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Vol 23 No 10 Oct/Nov 2018

Book of the Month

Cover of Civil Fraud: Law, Practice and Procedure

Civil Fraud: Law, Practice and Procedure

Edited by: Thomas Grant, David Mumford
Price: £219.00

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Blackstone 2019
Archbold 2019 out now
Apil clinical negligence
Tolleys health
Chitty 33rd
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Tort Law and the Protection of Privacy

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ISBN13: 9780415733700
To be Published: April 2019
Publisher: Routledge
Country of Publication: UK
Format: Hardback
Price: £105.00

Historically the law of tort has offered limited protection for personal privacy using a patchwork of established torts such as private nuisance and battery. Until recently no tort was recognised in English law which was exclusively concerned with protecting what could properly be described as a ‘privacy interest.’ However, since the enactment of the Human Rights Act 1998 which brought about the incorporation into domestic law of Article 8 of the European Convention on Human Rights (ECHR) this is a branch of the law of tort which has seen rapid development, with the judiciary developing a tort of ‘misuse of private information’ which is now capable of preventing and remedying violations of the ‘informational’ aspects of personal privacy. The possibility of introducing a statutory tort of privacy has been considered by a number of review bodies but so far no progress has been made in this area.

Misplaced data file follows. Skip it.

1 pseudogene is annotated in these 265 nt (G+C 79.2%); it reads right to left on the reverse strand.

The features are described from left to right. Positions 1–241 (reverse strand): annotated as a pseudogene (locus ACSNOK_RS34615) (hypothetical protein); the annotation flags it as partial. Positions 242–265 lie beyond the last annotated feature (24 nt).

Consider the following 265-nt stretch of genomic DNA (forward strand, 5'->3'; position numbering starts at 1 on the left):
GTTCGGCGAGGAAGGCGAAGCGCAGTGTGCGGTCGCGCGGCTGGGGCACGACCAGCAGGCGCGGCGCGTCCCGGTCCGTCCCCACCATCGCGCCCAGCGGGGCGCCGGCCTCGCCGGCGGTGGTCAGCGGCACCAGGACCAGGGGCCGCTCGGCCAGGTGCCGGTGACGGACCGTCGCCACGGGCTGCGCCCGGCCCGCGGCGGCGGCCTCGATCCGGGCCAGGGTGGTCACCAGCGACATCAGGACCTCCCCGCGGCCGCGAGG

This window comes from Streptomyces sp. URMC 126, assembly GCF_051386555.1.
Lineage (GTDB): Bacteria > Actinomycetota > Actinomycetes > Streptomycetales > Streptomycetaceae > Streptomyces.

This book analyses the extent to which the law of tort currently affords protection against invasions of personal privacy and the remedies that are available. The book considers tort law and privacy in other common law jurisdictions including the US, Australia and New Zealand where debates concerning the legal protection of personal privacy are also taking place. It then goes on to explore the potential for a common law tort to be developed which would be capable of offering broader protection for personal privacy and its prospects for statutory codification.

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Tort Law
1. Introduction
2. Tort law’s previous protection of personal privacy
3. A suggested meaning of ‘personal privacy’ from a tort law perspective
4.Tort law and the right to be free from the unlawful acquisition and misuse of private information
5. Tort law and the right to be free from unlawful interferences with psychological integrity and with the development of the personality
6. The potential for further development